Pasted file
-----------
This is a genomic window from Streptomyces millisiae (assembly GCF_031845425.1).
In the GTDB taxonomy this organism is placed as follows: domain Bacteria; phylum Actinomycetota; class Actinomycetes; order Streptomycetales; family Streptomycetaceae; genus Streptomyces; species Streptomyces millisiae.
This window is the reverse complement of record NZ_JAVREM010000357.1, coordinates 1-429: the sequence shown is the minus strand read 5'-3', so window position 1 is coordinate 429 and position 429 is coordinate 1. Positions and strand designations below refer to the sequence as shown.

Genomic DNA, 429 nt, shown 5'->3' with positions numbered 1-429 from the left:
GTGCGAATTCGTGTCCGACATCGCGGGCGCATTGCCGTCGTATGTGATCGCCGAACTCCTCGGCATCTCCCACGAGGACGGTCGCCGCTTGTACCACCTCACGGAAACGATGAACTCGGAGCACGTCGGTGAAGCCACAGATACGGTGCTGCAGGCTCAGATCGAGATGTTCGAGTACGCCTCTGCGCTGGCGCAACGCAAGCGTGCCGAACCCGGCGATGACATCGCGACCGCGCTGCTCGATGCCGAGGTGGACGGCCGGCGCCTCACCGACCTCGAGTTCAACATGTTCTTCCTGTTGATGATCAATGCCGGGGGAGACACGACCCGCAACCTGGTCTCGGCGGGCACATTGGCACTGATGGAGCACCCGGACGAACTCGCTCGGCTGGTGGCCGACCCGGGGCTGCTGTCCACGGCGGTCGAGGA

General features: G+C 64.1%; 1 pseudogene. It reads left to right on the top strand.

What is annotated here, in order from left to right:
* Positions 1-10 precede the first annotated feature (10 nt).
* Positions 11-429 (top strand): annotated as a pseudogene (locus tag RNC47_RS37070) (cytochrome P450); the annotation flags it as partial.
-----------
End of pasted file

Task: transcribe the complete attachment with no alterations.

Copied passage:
This is a genomic window from Streptomyces millisiae (assembly GCF_031845425.1).
In the GTDB taxonomy this organism is placed as follows: domain Bacteria; phylum Actinomycetota; class Actinomycetes; order Streptomycetales; family Streptomycetaceae; genus Streptomyces; species Streptomyces millisiae.
This window is the reverse complement of record NZ_JAVREM010000357.1, coordinates 1-429: the sequence shown is the minus strand read 5'-3', so window position 1 is coordinate 429 and position 429 is coordinate 1. Positions and strand designations below refer to the sequence as shown.

Genomic DNA, 429 nt, shown 5'->3' with positions numbered 1-429 from the left:
GTGCGAATTCGTGTCCGACATCGCGGGCGCATTGCCGTCGTATGTGATCGCCGAACTCCTCGGCATCTCCCACGAGGACGGTCGCCGCTTGTACCACCTCACGGAAACGATGAACTCGGAGCACGTCGGTGAAGCCACAGATACGGTGCTGCAGGCTCAGATCGAGATGTTCGAGTACGCCTCTGCGCTGGCGCAACGCAAGCGTGCCGAACCCGGCGATGACATCGCGACCGCGCTGCTCGATGCCGAGGTGGACGGCCGGCGCCTCACCGACCTCGAGTTCAACATGTTCTTCCTGTTGATGATCAATGCCGGGGGAGACACGACCCGCAACCTGGTCTCGGCGGGCACATTGGCACTGATGGAGCACCCGGACGAACTCGCTCGGCTGGTGGCCGACCCGGGGCTGCTGTCCACGGCGGTCGAGGA

General features: G+C 64.1%; 1 pseudogene. It reads left to right on the top strand.

What is annotated here, in order from left to right:
* Positions 1-10 precede the first annotated feature (10 nt).
* Positions 11-429 (top strand): annotated as a pseudogene (locus tag RNC47_RS37070) (cytochrome P450); the annotation flags it as partial.